November 29, 2010

Happy Birthday, Vin Scully!

Vincent Edward Scully celebrates his 83rd birthday today. He has been the play-by-play voice of the Brooklyn/Los Angeles Dodgers for 61 seasons -- the longest of any broadcaster with a single club in professional sports history.On September 9, 1965, Sandy Koufax took a perfect game against the Chicago Cubs into the top of the ninth inning. Los Angeles led 1-0, but the Dodgers had only one hit.

This is Scully's call of the ninth inning:
Three times in his sensational career has Sandy Koufax walked out to the mound to pitch a fateful ninth where he turned in a no-hitter. But tonight, September 9th, 1965, he made the toughest walk of his career, I'm sure, because through eight innings he has pitched a perfect game. He has struck out eleven, has retired 24 consecutive batters.

And the first man he will look at is catcher Chris Krug -- big right-hand hitter -- flied to second, grounded to short. Dick Tracewski is now at second base; and Koufax ready -- and delivers: curveball for a strike -- 0-and-1 the count to Chris Krug.

Out on deck to pinch-hit is one of the men we mentioned earlier as a "possible": Joey Amalfitano. Here's the strike one pitch to Krug: fastball, swung on and missed, strike 2.

And you can almost taste the pressure now. Koufax lifted his cap, ran his fingers through his black hair, then pulled the cap back down, fussing at the bill. Krug must feel it too as he backs out, heaves a sigh, took off his helmet, put it back on and steps back up to the plate.

Tracewski is over to his right to fill up the middle. Kennedy is deep to guard the line. The strike two pitch on the way: fastball, outside, ball 1. Krug started to go after it and held up, and Torborg held the ball high in the air trying to convince Vargo but Eddie said "No, sir."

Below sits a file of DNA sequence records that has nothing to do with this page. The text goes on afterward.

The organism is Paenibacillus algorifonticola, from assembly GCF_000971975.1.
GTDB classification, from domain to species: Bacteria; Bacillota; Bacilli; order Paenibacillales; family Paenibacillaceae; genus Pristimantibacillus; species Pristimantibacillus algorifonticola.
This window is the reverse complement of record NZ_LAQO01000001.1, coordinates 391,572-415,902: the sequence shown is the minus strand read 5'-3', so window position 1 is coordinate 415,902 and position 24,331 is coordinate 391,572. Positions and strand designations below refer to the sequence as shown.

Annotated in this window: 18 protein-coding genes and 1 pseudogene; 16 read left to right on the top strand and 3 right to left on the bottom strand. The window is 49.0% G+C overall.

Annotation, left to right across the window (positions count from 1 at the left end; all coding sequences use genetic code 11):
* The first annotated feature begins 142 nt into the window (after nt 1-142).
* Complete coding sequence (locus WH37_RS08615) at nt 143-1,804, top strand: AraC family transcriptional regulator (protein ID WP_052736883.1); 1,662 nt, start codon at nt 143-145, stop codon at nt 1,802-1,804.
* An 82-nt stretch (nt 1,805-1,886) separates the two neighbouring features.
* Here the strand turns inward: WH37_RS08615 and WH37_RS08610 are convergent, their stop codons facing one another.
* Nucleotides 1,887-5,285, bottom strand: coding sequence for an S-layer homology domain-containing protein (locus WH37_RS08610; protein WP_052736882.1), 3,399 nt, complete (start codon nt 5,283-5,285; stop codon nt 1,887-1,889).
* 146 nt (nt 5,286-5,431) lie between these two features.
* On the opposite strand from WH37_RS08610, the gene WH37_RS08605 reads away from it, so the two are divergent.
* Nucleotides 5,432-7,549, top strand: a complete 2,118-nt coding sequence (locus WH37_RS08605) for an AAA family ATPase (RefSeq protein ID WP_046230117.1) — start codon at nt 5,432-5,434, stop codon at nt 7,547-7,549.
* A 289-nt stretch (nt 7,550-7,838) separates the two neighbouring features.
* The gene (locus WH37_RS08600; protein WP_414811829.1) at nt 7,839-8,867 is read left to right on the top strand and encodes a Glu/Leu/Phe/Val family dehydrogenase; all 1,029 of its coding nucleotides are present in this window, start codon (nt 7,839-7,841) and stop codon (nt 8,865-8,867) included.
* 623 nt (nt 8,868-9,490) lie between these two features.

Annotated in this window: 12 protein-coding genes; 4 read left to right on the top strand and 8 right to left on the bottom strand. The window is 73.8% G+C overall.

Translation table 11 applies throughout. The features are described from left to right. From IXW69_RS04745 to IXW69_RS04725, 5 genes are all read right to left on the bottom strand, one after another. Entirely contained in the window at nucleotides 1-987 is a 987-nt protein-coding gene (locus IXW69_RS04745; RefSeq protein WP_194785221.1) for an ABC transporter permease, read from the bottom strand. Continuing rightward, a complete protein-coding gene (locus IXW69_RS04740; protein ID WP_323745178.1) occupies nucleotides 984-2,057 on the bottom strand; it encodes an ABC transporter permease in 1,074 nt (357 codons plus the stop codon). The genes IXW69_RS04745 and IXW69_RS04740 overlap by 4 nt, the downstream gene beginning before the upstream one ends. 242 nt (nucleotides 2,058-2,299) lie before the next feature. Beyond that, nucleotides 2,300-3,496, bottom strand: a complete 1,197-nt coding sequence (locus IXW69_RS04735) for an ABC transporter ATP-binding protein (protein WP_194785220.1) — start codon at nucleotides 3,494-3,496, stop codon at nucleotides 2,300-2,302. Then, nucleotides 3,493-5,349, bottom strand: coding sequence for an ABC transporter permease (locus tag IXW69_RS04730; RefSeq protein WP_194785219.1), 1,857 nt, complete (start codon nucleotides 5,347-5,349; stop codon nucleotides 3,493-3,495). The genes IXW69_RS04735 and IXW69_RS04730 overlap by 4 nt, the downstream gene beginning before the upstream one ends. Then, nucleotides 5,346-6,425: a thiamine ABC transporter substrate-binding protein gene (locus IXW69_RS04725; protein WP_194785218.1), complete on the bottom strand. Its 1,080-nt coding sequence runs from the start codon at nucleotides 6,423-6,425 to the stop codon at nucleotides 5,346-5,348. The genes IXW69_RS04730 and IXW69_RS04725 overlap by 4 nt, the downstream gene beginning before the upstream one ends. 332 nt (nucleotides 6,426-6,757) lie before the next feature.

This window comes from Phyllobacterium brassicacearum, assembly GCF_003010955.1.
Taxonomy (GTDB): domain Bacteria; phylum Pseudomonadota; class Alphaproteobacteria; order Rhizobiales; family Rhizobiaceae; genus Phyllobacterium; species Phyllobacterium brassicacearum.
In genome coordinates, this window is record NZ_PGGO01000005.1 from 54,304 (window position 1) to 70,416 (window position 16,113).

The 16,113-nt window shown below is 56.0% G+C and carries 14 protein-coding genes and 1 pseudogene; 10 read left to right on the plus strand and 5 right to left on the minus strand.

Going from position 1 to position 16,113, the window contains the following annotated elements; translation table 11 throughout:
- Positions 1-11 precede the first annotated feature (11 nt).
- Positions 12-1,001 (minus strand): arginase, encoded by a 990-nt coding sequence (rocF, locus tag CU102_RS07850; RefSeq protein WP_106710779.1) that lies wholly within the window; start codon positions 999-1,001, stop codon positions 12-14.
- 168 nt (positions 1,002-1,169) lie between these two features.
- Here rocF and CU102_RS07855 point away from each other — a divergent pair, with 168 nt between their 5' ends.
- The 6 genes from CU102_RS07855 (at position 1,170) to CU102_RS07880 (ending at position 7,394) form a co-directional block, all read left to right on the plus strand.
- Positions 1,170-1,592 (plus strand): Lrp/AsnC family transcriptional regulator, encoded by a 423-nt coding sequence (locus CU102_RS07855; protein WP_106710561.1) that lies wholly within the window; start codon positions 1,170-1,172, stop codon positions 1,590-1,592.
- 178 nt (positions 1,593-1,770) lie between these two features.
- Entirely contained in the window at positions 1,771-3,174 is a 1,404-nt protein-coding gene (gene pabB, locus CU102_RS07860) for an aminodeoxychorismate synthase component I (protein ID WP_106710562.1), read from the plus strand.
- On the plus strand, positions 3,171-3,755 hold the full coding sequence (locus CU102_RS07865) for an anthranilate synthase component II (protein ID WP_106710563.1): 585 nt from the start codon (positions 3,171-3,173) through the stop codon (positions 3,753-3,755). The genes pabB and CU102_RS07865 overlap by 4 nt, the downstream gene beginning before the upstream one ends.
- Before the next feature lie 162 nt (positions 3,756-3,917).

One-and-2 the count to Chris Krug. It is 9:41 p.m. on September the 9th. The 1-2 pitch on the way: curveball, tapped foul off to the left of the plate. The Dodgers defensively in this spine-tingling moment: Sandy Koufax and Jeff Torborg -- the boys who will try and stop anything hit their way: Wes Parker, Dick Tracewski, Maury Wills and John Kennedy -- the outfield of Lou Johnson, Willie Davis and Ron Fairly.

And there's 29,000 people in the ballpark and a million butterflies: 29,139 paid. Koufax into his windup and the 1-2 pitch: fastball, fouled back out of play.

In the Dodger dugout Al Ferrara gets up and walks down near the runway, and it begins to get tough to be a teammate and sit in the dugout and have to watch.

Sandy back of the rubber now, toes it. All the boys in the bullpen straining to get a better look as they look through the wire fence in left field. One-and-2 the count to Chris Krug. Koufax, feet together, now to his windup and the 1-2 pitch: fastball outside, ball 2. [crowd boos]

A lot of people in the ballpark now are starting to see the pitches with their hearts. The pitch was outside. Torborg tried to pull it over the plate but Vargo, an experienced umpire, wouldn't go for it. Two-and-2 the count to Chris Krug. Sandy reading signs, into his windup, 2-2 pitch: fastball, got him swingin'! Sandy Koufax has struck out 12. He is two outs away from a perfect game.